DenLine Protection Plus is available in female styles and unisex. Some 85% of the medical technicians and technologists are female, and the proportions of the female style provide better splash protection in many cases, Adams says. The apparel is available in sizes 2XS to 5XL.
From an OSHA standpoint, the manufacturers of protective lab coats need to provide sizes offering suitable protection for all employees, not just those sized S to 3XL, Adams says. DenLine Protection Plus apparel features antistatic fabric, which minimizes the potential for spark when working with flammable liquids. The antistatic feature is also important when working with computerized instruments, as static accumulation in a lab coat may result in a false instrument reading, Adams notes.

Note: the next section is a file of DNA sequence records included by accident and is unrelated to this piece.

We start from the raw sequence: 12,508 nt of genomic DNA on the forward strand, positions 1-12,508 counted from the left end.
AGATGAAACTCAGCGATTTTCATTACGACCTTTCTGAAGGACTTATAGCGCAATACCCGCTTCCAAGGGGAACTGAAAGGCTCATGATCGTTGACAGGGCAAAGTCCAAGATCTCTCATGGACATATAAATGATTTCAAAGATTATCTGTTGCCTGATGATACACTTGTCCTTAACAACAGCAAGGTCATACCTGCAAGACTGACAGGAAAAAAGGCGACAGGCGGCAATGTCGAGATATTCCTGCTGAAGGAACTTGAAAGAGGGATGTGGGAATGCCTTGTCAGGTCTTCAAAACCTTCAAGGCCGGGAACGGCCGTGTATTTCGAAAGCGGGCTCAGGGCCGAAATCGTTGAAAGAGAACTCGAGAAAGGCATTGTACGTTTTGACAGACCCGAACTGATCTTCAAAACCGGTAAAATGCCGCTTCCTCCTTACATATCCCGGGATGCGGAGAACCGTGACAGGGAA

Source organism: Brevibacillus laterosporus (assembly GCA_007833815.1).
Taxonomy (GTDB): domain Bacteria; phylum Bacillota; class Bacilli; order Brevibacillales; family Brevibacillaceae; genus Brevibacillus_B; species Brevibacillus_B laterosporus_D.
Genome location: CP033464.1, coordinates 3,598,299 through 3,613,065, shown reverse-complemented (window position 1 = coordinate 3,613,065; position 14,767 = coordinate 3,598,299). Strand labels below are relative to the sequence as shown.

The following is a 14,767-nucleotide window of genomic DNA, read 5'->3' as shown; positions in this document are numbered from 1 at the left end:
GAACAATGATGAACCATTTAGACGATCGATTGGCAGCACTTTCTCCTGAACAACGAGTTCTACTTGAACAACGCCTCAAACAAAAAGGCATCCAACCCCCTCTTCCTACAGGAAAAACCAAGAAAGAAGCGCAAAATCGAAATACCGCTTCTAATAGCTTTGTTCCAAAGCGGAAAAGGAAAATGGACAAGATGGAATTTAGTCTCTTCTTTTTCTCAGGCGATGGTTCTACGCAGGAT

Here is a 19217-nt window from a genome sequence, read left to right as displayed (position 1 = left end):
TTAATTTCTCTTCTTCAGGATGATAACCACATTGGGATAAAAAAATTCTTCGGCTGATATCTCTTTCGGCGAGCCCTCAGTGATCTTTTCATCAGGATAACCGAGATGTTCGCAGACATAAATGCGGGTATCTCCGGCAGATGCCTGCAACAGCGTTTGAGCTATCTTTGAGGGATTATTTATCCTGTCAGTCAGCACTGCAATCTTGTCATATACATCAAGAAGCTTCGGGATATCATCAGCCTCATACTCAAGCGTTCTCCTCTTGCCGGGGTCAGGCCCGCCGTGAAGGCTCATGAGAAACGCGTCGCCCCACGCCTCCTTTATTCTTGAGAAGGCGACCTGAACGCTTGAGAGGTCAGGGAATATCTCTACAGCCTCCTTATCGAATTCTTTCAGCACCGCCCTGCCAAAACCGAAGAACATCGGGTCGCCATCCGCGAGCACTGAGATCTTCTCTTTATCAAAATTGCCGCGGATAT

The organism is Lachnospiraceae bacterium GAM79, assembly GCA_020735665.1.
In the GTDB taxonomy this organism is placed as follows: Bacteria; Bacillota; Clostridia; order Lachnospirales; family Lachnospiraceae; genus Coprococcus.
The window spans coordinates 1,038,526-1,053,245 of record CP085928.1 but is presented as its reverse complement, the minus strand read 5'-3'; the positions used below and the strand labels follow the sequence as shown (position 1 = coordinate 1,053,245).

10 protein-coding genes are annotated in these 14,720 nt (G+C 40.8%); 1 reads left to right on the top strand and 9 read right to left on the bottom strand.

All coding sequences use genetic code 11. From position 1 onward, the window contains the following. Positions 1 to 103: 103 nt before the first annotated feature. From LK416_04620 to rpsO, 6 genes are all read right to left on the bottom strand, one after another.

DenLine Protection Plus is made of textured fibers, which promote better top-of-leg protection when the wearer is seated. Surface tension of the fabric prevents the fabric from falling off the top of legs. Further, the surface tension of the fabric minimizes the potential to slide off the bench when seated.
Stainless snaps enable all employees, regardless of height, to completely close the front of the coat for maximum protection. Snaps allow removing the coat without handling buttons or zippers; a soiled coat is designed to fold into itself when removing.
DenLine Protection Plus is available in white, ceil blue, royal, and emerald green. From a safety standpoint, colors are useful in identifying lab employees and separating clean coats from soiled ones, he notes.
The coats all contain a caution label in the collar, notifying users that the coats meet 16 CFR 1610, while also cautioning to not let the material come in contact with open flame.